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John Calvin – I kill, and I make alive; I wound, and I heal

An instructive sermon, from 1556, to assist saints suffering in very difficult trials. From John Calvin’s Sermons on Deuteronomy.

From John Hendryx of Monergism, ”

John Calvin preached 200 sermons on Deuteronomy. They have been dropped down the memory hole. In 1583, a translation of them appeared in English. This was ignored, then forgotten. Over four centuries later (1987), the Banner of Truth Trust reprinted an English edition, which was barely readable in 1583, and was worse in the facsimile copy. Today, a used copy sells for $400 or more.

Recently this was put into the public domain. A dedicated woman voluntarily proofed the digital text, and then produced clean copy. The public can now read these sermons, which have been ignored for 450 years.  I want people to know about these remarkable documents.  For free online,


I Kill and Make Alive, I Wound and I Heal

John Owen – I wait for the Lord, my soul doth wait – The Forgiveness of Sin

John Owen’s exposition and application of Psalm 130:5,6

Having been raised out of his depths by the discovery of forgiveness in God, yet not being immediately made partaker of that forgiveness, as to a comforting sense of it, he gathers up his soul from wandering from God, and supports it from sinking under his present condition.Establishment in waiting, when there is no present sense of forgiveness, yet gives the soul much secret rest and comfort.

I wait for the Lord, my soul doth wait

Archibald Alexander – Answers to Prayer Long Delayed and Other Tracts

This is a collection of tracts Alexander wrote for the American Tract Society. They were gathered into a book called “Practical Truths.” A cassette recording of this was done back in 1985, one of two very first books narrated for the Chapel Library. This is a new recording. It is closed out with Death Bed Scenes, the dying words of Richard Baxter, then Phillip Doddridge, and Thomas Scott.

Practical Truths – Tracts written for the American Tract Society

Samuel Finley – The Madness of Mankind – Jun 1754

Samuel Finley was the 5th president of the College of New Jersey which became Princeton U. In the early 1800’s there was an amazing Bible tract published by the American Tract Society called, Death Bed of a Free Thinker – the horrible death of Francis Newport (died 1623) This book is no longer available as a free pdf, but it can be found alongside of the death bed of Samuel Finley. It was titled “The Death Bed of a Free-Thinker and the Death Bed of a Christian contrasted. The story of Finley’s death is detailed in chapter 19 of A. Alexander’s Thought on Religious Experience. Death Bed of the Believer. Finley said, ” Although I have as earnestly desired death, as the hireling pants for the evening shade, yet will I wait all the days of my appointed time. I have often struggled with principalities and powers, and have been brought to the borders of despair. Lord, let it suffice.” Finley preached the funeral sermon for Samuel Davies.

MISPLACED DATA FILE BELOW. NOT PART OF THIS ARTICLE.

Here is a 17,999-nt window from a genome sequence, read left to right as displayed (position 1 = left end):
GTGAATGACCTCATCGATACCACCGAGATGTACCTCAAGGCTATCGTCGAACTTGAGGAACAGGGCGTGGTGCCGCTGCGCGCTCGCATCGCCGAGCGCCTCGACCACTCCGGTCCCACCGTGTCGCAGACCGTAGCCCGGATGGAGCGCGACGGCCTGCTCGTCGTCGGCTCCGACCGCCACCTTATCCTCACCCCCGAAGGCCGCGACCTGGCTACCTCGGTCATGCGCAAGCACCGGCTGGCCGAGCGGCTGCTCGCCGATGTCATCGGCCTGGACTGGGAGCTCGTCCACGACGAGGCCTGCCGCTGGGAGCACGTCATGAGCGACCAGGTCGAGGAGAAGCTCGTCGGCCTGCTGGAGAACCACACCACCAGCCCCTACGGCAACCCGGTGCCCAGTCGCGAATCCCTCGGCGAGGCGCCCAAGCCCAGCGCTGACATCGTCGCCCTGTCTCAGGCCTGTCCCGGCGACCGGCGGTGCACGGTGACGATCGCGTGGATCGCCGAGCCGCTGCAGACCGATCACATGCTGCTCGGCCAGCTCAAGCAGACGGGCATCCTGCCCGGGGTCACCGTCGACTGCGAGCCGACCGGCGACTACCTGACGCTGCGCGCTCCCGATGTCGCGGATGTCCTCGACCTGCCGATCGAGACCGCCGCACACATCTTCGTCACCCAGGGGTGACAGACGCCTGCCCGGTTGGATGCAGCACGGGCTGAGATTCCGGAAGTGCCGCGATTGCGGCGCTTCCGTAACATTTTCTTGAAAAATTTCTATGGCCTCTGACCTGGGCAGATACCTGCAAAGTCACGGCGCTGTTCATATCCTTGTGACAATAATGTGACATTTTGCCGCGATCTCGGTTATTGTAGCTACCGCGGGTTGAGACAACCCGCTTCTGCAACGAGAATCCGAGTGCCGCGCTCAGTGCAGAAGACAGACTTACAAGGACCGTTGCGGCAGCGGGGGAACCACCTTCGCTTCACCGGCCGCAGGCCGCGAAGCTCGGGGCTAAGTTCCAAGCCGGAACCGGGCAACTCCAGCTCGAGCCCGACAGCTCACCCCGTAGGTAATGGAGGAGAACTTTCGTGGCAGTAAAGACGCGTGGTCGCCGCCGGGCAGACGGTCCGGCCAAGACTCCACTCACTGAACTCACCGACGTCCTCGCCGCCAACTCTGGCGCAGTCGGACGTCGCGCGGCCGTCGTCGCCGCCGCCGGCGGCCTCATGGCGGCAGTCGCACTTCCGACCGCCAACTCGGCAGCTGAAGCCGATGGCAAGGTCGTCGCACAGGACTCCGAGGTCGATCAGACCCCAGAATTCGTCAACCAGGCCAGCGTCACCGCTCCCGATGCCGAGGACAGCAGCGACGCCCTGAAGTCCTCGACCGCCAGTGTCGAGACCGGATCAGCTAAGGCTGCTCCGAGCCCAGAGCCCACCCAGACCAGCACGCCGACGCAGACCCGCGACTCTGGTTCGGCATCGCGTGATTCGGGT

The Madness of Mankind

Jonathan Edwards – Wrath Upon The Wicked to the Uttermost.

From the sermon, ” Wrath will come upon them without any restraint or moderation in the degree of it. God doth always lay, as it were, a restraint upon himself. He doth not stir up his wrath. He stays his rough wind in the day of his east wind. He lets not his arm light down on wicked men with its full weight. But when sinners shall have filled up the measure of their sins, there will be no caution, no restraint. His rough wind will not be stayed nor moderated. The wrath of God will be poured out like fire. He will come forth, not only in anger, but in the fierceness of his anger; he will execute wrath with power, so as to show what his wrath is, and make his power known. There will be nothing to alleviate his wrath. His heavy wrath will lie on them, without anything to lighten the burden, or to keep off, in any measure, the full weight of it from pressing the soul. — His eye will not spare, neither will he regard the sinner’s cries and lamentations, however loud and bitter. Then shall wicked men know that God is the Lord. They shall know how great that majesty is which they have despised, and how dreadful that threatened wrath is which they have so little regarded.”

Wrath Upon the Wicked to the Uttermost

Robert M M’Cheyne Diary for 1835, and First Preaching Efforts

“Every day I live, I feel more and more persuaded that it is the cause of God and of his kingdom in Scotland in our day. Many a time, when I thought myself a dying man, the souls of the perishing thousands in my own parish, who never enter any house of God, have lain heavy on my heart. Many a time have I prayed that the eyes of our enemies might be opened, and that God would open the hearts of our rulers, to feel that their highest duty and greatest glory is to support the ministers of Christ, and to send these to every perishing soul in Scotland.” Bonar, Andrew A.. The Biography of Robert Murray M’Cheyne

Life and Diary of Robert M M’Cheyne 1835